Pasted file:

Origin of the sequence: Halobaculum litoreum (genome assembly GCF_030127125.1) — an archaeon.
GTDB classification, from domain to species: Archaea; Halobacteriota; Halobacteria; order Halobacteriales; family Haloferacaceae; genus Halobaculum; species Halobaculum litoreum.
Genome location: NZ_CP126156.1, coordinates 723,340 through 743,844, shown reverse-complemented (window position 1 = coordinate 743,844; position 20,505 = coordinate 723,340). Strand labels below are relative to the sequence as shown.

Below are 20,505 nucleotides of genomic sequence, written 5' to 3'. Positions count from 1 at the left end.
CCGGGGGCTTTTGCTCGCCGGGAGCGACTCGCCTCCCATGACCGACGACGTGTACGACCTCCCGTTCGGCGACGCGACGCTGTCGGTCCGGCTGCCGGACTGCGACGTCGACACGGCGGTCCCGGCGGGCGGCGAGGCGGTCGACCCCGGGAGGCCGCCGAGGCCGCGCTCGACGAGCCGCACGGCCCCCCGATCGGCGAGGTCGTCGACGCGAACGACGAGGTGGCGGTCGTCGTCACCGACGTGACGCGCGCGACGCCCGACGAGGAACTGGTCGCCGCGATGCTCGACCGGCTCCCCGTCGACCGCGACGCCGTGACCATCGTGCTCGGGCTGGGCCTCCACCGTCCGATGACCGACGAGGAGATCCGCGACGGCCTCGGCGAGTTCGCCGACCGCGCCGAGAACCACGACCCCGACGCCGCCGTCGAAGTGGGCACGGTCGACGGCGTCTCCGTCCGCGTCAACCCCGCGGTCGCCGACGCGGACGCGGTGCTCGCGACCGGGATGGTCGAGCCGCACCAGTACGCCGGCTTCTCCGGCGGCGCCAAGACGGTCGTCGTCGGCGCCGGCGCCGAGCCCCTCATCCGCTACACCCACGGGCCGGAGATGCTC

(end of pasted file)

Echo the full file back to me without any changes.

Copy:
Origin of the sequence: Halobaculum litoreum (genome assembly GCF_030127125.1) — an archaeon.
GTDB classification, from domain to species: Archaea; Halobacteriota; Halobacteria; order Halobacteriales; family Haloferacaceae; genus Halobaculum; species Halobaculum litoreum.
Genome location: NZ_CP126156.1, coordinates 723,340 through 743,844, shown reverse-complemented (window position 1 = coordinate 743,844; position 20,505 = coordinate 723,340). Strand labels below are relative to the sequence as shown.

Below are 20,505 nucleotides of genomic sequence, written 5' to 3'. Positions count from 1 at the left end.
CCGGGGGCTTTTGCTCGCCGGGAGCGACTCGCCTCCCATGACCGACGACGTGTACGACCTCCCGTTCGGCGACGCGACGCTGTCGGTCCGGCTGCCGGACTGCGACGTCGACACGGCGGTCCCGGCGGGCGGCGAGGCGGTCGACCCCGGGAGGCCGCCGAGGCCGCGCTCGACGAGCCGCACGGCCCCCCGATCGGCGAGGTCGTCGACGCGAACGACGAGGTGGCGGTCGTCGTCACCGACGTGACGCGCGCGACGCCCGACGAGGAACTGGTCGCCGCGATGCTCGACCGGCTCCCCGTCGACCGCGACGCCGTGACCATCGTGCTCGGGCTGGGCCTCCACCGTCCGATGACCGACGAGGAGATCCGCGACGGCCTCGGCGAGTTCGCCGACCGCGCCGAGAACCACGACCCCGACGCCGCCGTCGAAGTGGGCACGGTCGACGGCGTCTCCGTCCGCGTCAACCCCGCGGTCGCCGACGCGGACGCGGTGCTCGCGACCGGGATGGTCGAGCCGCACCAGTACGCCGGCTTCTCCGGCGGCGCCAAGACGGTCGTCGTCGGCGCCGGCGCCGAGCCCCTCATCCGCTACACCCACGGGCCGGAGATGCTC